Rachhana Baliga | Staff Photographer
Pitt announced Monday that it will add Juneteenth as an official holiday in the University calendar and close all campuses in observation of the holiday starting this year.
The University will close June 20 to observe the holiday, which falls on a Sunday this year. Juneteenth is short for “June Nineteenth,” and is often referred to as Black Independence Day or Jubilee Day, which commemorates the effective end of slavery in America.
Chancellor Patrick Gallagher said in a press release that the decision to make Juneteenth an observed holiday was decided by the Chancellor’s senior leadership team with his support.
“The call to make Juneteenth an official University of Pittsburgh holiday was refined in committee and evolved under the auspices of my senior leadership team,” Gallagher said. “I am pleased to support this change and to support our campus community in recognizing our nation’s newest federal holiday.”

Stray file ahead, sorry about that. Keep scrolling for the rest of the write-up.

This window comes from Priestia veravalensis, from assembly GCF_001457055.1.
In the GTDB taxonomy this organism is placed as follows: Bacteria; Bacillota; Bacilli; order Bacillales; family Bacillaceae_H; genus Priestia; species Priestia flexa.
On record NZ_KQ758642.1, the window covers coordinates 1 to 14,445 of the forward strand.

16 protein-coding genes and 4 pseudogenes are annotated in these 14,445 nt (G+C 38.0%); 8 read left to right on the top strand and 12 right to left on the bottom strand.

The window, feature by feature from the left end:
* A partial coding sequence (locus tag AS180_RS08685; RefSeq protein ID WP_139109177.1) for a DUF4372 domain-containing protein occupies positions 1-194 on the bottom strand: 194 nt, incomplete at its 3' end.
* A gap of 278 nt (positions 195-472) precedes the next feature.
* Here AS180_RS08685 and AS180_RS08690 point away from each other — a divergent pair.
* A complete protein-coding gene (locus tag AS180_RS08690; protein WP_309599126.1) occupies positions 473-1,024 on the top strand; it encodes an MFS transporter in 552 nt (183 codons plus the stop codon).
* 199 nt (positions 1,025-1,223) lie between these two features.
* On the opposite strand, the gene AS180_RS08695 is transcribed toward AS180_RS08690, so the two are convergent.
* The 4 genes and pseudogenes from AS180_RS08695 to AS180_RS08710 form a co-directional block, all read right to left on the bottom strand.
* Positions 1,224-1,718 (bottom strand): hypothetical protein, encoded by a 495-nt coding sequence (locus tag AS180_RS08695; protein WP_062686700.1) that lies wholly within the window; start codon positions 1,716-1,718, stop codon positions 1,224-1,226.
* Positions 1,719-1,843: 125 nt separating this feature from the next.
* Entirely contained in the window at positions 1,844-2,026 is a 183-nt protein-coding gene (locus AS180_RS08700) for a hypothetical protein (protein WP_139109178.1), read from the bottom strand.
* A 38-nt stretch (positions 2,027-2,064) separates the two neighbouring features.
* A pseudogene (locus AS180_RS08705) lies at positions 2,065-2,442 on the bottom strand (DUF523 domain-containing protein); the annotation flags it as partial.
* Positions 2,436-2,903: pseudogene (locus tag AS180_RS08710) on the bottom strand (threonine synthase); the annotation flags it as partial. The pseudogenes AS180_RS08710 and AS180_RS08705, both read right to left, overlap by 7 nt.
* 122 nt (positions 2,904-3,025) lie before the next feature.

The University’s adoption of the holiday followed requests to acknowledge this significant historical moment from the Black Senate and the Faculty Senate, as well as other campus stakeholders.
Clyde Wilson Pickett, Pitt’s vice chancellor for equity, diversity and inclusion, said the observation of Juneteenth will provide an “opportunity for reflection.”
“Juneteenth is an incredibly significant piece of American history, as it denotes a pivotal moment in the emancipation process for those individuals who were enslaved,” Pickett said. “Our observance as a community provides an opportunity for reflection on the long struggle Black Americans have faced in this country. It’s important that the University recognize this day as a holiday and is a small — but meaningful — piece of the University’s ongoing commitment to an inclusive and welcoming campus community.”
Provost Ann Cudd said she hopes the University community will think about further ways to uphold the principles of equality on campus.
“It is energizing and affirming that we are embracing Juneteenth in a new way — as a day to observe and reflect collectively,” Cudd said. “I hope that every member of the Pitt community will use this holiday to embrace the principles of equality promised to all and to think creatively and compassionately about how we can further advance and uphold those principles in lasting and transformative ways.”